—for a friend on the occasion of his seventy-something birthday
Now as you approach that swinging door
And think this day you’ve just arrived, before
You realize you’re also leaving seventy and more,
Do not be sad, and do not fear;
You get to keep this number for another year.
What’s in a number anyway? No more
Than abstract stuff enough to bore
To songlessness a moody troubadour
Or make a turnip shed a tear
Or take the rooster out of Chanticleer.
No, it’s not the numeral that we deplore
But tendencies of an outworn folklore
To make one seem a dinosaur
When it is perfectly, quite clear
To one’s own mind: “I’m not as I appear.”
In one’s own mind, one is eleven evermore:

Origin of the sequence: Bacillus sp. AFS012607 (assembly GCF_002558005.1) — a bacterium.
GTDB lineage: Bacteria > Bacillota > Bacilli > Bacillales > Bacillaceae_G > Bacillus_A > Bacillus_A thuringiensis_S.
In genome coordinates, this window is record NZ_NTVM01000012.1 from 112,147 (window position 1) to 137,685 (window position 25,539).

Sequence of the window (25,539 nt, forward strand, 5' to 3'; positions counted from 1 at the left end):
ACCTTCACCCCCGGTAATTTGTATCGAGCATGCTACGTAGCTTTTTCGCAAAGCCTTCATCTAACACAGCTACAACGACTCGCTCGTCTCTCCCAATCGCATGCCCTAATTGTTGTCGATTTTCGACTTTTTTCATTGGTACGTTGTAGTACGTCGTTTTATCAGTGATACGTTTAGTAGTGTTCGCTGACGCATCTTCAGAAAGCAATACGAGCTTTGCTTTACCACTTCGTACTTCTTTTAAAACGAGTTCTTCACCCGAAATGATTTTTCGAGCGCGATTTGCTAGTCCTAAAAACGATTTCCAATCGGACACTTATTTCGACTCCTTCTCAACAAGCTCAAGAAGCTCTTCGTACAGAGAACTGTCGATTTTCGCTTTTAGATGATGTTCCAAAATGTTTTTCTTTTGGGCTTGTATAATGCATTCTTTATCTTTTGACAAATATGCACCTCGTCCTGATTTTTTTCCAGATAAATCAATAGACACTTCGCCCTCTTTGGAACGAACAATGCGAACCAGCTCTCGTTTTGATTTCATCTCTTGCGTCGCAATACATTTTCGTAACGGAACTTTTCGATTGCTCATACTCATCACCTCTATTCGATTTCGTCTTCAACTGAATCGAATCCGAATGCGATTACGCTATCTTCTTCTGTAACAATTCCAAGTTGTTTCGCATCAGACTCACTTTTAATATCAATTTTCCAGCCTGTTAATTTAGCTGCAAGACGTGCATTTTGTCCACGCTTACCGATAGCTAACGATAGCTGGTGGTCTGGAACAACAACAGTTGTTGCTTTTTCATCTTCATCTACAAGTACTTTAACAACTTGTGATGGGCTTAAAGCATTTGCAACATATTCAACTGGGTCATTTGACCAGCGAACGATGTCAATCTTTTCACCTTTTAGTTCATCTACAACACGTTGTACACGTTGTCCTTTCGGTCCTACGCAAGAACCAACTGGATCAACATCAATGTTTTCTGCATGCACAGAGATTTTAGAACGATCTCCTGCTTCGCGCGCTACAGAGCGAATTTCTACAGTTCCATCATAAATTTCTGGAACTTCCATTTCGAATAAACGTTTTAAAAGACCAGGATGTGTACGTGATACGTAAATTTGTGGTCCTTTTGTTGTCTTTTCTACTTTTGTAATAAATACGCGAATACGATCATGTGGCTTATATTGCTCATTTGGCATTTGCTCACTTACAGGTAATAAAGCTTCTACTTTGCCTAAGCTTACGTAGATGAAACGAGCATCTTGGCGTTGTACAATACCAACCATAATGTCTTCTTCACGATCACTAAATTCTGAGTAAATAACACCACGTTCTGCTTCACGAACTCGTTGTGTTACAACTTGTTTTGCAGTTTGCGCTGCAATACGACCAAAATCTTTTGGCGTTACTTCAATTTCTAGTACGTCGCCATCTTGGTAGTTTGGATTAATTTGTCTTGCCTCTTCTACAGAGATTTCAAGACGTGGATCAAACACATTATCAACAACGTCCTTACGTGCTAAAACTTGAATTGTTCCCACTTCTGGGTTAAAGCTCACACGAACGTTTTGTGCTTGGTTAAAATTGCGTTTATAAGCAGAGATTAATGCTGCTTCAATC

One day a cowboy, next a sagamore,
Then a young blade barefoot on the shore
Lit up by love, crushed by a cruel sneer.
The feelings do not age, they persevere.
So let us spit the bitter in the cuspidor,
Immortalize the sweetness in a metaphor
And raise our voices in a great “Encore!”
This birthday thing’s a time for cheer,
A time for more than one more beer.
And if you come a little bit footsore,
Wearing a birthday suit unlike the one you wore
Into this life—this life that you adore—
So what? You are still you, still dear,
But best of all, you are still here.
(On Viewing Ceramic Poppies to Commemorate World War I, for sale, at the Tower of London)
Hard flowers try to bloom and grow
(but cannot tell what soft ones know
of how to live and how to die)
plugged in a tower’s moat gone dry,
a pretentious, gaudy memento.
The tourists come, the tourists go
to see the pottery poppy show.
What causes them to want to buy
Because they’re cooked-up in a studio?
And virtuous? (The quid pro quo
will go to charity).But who can justify,
however sentimental, hope to pacify
a bloody horrible hard woe
with hard flowers?
. HARD FLOWERS